I’ve always believed that it’s easier to write about what you know, which is why wine features so prominently in my Edmund DeCleryk mysteries. Like my husband and me, Ed, and his wife Annie, live in the northern Finger Lakes region of New York, the second largest wine producer in the U. S. Wine is very much part of the lifestyle here.
Our own wine journey began many years ago. Our kids were in college, our careers at their peak, and we came home each night exhausted. We made the transition from workday to evening by having a glass of wine (or sometimes for Lyle, a Scotch) before dinner. We caught up, chatted about our day, and even when my husband traveled for business, we designated a time to call each other, evening drink in hand. Although now retired, we continue the tradition to this day.
One weekend we were invited to a dinner party at some friends’ house. We were asked to bring a dish to share and a bottle of wine to pair with it. It was the genesis of a gourmet group that met quarterly for many years, rotating hosts. A specialist at a wine store helped us choose the wines to go with each course. We quickly learned that to enjoy wine is to slowly sip and savor it.
Some of us took a cruise together from San Francisco Bay, along rivers that led to the Napa, Sonoma and Carneros wine regions of California. Each evening we’d dock and before dinner attend a wine education session. The next morning we’d board a bus that would take us to charming towns for vineyard tours, wine tastings and to explore galleries and shops.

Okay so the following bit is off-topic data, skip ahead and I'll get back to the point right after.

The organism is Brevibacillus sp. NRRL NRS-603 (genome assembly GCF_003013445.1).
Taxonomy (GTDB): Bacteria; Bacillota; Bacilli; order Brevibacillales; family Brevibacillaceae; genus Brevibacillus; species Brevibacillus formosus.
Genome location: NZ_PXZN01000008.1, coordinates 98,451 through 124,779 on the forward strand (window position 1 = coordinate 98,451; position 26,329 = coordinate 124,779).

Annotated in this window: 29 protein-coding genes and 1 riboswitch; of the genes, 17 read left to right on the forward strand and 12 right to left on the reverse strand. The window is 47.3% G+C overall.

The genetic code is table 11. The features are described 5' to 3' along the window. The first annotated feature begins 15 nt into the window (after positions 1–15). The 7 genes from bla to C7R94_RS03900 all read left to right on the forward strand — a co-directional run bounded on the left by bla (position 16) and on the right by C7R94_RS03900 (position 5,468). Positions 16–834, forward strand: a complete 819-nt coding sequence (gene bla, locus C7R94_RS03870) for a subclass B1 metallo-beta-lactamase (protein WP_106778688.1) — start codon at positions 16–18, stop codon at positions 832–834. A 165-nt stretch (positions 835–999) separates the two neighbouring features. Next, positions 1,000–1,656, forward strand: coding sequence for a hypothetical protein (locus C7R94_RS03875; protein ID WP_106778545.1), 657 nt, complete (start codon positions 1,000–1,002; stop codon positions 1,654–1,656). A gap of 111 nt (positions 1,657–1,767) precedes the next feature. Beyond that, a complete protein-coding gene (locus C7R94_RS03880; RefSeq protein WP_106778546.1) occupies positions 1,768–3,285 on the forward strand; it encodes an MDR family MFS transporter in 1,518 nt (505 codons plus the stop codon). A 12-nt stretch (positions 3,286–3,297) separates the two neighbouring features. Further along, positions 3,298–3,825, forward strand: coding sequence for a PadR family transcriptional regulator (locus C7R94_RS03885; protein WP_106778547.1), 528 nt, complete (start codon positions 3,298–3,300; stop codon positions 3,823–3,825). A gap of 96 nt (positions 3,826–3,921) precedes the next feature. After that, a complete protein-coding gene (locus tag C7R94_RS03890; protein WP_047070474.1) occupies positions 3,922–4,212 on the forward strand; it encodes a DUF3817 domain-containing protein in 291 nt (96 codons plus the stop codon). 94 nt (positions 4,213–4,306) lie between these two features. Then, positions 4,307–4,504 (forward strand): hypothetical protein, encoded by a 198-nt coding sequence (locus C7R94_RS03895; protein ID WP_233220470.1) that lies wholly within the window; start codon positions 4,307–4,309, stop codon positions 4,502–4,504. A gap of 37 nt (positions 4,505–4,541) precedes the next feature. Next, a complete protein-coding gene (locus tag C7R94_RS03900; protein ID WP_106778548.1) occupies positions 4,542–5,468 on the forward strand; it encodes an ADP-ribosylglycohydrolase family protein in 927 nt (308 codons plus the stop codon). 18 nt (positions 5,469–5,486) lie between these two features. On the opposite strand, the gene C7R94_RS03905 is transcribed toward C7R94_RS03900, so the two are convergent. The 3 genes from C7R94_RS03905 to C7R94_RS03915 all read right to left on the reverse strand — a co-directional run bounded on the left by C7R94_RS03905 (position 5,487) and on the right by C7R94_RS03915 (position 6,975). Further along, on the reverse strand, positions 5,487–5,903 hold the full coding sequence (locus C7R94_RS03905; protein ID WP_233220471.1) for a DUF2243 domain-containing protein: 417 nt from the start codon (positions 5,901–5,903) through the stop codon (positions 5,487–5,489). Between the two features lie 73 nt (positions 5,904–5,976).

One weekend Lyle and I traveled to the Finger Lakes; a short drive from where we lived in Pennsylvania. We were enchanted by the wineries and restaurants, the vibrant jazz scene, and postcard-picture beauty. We purchased an 1890s cottage on Lake Ontario; after retirement, we decided to make it our permanent home.
We joined a wine club. At a series of monthly classes at New York Kitchen in Canandaigua, we learned about regions around the world where wine is crafted and how terroir, the natural environment in which grapes are grown, results in differences in color, smell and taste of the same varietal. We cleaned up our musty basement and created a wine cellar in what was once a cistern, dry as a bone with thick stone walls and floor and about 56 degrees year ‘round.
Over the years I’ve learned a lot about wine, and I write about it in my mysteries. It is, after all, part of the local lore, and an integral part of the culture. And just like Lyle and me, having a glass of wine at the end of the day is a way for Ed and Annie to unwind and share their stories.